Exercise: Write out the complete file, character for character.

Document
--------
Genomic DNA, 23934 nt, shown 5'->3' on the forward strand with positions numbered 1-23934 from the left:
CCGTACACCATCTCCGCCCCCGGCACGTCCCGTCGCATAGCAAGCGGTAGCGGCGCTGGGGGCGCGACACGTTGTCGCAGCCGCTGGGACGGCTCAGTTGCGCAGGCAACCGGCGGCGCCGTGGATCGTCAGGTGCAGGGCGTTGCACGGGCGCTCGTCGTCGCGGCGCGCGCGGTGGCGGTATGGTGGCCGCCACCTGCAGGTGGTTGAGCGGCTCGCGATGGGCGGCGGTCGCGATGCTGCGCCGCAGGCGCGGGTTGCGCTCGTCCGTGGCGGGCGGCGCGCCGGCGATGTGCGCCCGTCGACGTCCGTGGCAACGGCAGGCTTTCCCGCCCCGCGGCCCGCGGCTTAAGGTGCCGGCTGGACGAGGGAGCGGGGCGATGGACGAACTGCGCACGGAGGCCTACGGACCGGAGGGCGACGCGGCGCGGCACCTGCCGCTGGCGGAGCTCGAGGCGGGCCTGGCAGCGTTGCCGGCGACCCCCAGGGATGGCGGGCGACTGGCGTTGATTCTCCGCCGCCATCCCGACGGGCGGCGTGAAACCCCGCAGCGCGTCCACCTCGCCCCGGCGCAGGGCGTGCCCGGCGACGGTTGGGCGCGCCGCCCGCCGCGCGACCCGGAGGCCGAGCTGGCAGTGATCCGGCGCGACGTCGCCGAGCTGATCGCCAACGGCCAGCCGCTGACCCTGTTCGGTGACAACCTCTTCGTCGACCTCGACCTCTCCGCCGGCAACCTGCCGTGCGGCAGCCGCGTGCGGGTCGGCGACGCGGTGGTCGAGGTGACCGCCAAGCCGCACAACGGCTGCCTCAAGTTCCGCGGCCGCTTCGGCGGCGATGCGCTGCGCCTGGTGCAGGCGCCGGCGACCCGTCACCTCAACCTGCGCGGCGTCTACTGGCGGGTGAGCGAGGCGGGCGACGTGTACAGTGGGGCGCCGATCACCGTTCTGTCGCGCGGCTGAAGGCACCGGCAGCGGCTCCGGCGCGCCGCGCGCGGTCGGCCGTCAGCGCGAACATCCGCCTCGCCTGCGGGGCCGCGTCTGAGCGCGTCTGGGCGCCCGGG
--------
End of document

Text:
Genomic DNA, 23934 nt, shown 5'->3' on the forward strand with positions numbered 1-23934 from the left:
CCGTACACCATCTCCGCCCCCGGCACGTCCCGTCGCATAGCAAGCGGTAGCGGCGCTGGGGGCGCGACACGTTGTCGCAGCCGCTGGGACGGCTCAGTTGCGCAGGCAACCGGCGGCGCCGTGGATCGTCAGGTGCAGGGCGTTGCACGGGCGCTCGTCGTCGCGGCGCGCGCGGTGGCGGTATGGTGGCCGCCACCTGCAGGTGGTTGAGCGGCTCGCGATGGGCGGCGGTCGCGATGCTGCGCCGCAGGCGCGGGTTGCGCTCGTCCGTGGCGGGCGGCGCGCCGGCGATGTGCGCCCGTCGACGTCCGTGGCAACGGCAGGCTTTCCCGCCCCGCGGCCCGCGGCTTAAGGTGCCGGCTGGACGAGGGAGCGGGGCGATGGACGAACTGCGCACGGAGGCCTACGGACCGGAGGGCGACGCGGCGCGGCACCTGCCGCTGGCGGAGCTCGAGGCGGGCCTGGCAGCGTTGCCGGCGACCCCCAGGGATGGCGGGCGACTGGCGTTGATTCTCCGCCGCCATCCCGACGGGCGGCGTGAAACCCCGCAGCGCGTCCACCTCGCCCCGGCGCAGGGCGTGCCCGGCGACGGTTGGGCGCGCCGCCCGCCGCGCGACCCGGAGGCCGAGCTGGCAGTGATCCGGCGCGACGTCGCCGAGCTGATCGCCAACGGCCAGCCGCTGACCCTGTTCGGTGACAACCTCTTCGTCGACCTCGACCTCTCCGCCGGCAACCTGCCGTGCGGCAGCCGCGTGCGGGTCGGCGACGCGGTGGTCGAGGTGACCGCCAAGCCGCACAACGGCTGCCTCAAGTTCCGCGGCCGCTTCGGCGGCGATGCGCTGCGCCTGGTGCAGGCGCCGGCGACCCGTCACCTCAACCTGCGCGGCGTCTACTGGCGGGTGAGCGAGGCGGGCGACGTGTACAGTGGGGCGCCGATCACCGTTCTGTCGCGCGGCTGAAGGCACCGGCAGCGGCTCCGGCGCGCCGCGCGCGGTCGGCCGTCAGCGCGAACATCCGCCTCGCCTGCGGGGCCGCGTCTGAGCGCGTCTGGGCGCCCGGG